Long before Plymouth State University was built, Plymouth was originally the site of anAbernaki village that was burned to the ground by Captain Thomas Baker in 1712. This was just one of the many British raids on American Indian settlements during Queen Ann’s War. Part of a large plot of undivided land in the Pemigewasset Valley, the town was first named New Plymouth, after the original Plymouth Colony in Massachusetts. Colonial Governor Benning Wentworth granted Plymouth to settlers from Hollis, all of whom had been soldiers in the French and Indian War. Some had originally come from Plymouth, Massachusetts. The town was incorporated in 1763.Parts of Hebron and Campton were annexed in 1845 and 1860.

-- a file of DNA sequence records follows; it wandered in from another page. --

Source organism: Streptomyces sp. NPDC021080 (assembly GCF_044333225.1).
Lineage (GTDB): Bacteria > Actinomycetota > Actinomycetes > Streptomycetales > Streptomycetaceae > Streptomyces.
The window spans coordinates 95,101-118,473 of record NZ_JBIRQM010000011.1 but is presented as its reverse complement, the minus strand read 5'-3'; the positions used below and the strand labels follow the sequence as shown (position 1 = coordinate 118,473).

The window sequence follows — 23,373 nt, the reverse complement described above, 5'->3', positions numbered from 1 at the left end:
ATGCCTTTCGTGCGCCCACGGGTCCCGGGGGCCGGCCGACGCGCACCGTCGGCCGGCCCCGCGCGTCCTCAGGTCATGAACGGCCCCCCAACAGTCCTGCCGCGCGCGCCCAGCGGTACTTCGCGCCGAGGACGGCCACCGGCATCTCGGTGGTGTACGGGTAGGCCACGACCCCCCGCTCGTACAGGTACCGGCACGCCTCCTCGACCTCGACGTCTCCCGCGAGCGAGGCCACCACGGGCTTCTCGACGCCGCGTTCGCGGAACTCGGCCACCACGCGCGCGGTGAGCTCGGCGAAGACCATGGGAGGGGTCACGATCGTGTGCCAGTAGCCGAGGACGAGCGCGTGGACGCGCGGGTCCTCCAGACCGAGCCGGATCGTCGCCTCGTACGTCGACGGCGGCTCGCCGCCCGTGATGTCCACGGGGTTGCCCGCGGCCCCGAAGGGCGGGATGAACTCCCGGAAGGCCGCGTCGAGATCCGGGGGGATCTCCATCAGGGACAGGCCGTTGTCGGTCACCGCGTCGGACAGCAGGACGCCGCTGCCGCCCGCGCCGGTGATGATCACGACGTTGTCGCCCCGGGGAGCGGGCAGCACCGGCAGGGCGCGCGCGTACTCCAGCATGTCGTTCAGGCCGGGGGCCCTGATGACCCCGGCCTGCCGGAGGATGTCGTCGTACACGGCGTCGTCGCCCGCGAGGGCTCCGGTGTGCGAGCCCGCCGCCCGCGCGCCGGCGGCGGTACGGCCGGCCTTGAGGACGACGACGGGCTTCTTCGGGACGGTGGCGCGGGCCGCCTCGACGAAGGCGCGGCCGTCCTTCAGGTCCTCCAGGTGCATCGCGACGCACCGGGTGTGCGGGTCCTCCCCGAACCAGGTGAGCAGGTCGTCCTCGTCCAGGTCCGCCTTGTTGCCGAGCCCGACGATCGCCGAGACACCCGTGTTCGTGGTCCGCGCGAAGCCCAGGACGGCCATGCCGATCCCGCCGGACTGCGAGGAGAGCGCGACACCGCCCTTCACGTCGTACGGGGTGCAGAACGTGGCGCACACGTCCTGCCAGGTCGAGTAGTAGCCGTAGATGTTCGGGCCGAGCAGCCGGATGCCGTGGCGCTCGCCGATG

Plymouth State University evolved from Holmes Plymouth Academy, which dates back to 1808 as a pioneer institution for teacher training. As early as 1836, the Reverend Charles Brooks lectured before the legislature of New Hampshire and throughout the state on the subject of normal schools. An “act for the establishment and management of a state normal school for the better training of teachers” was passed in 1870.Find more on Plymouth NH wikipedia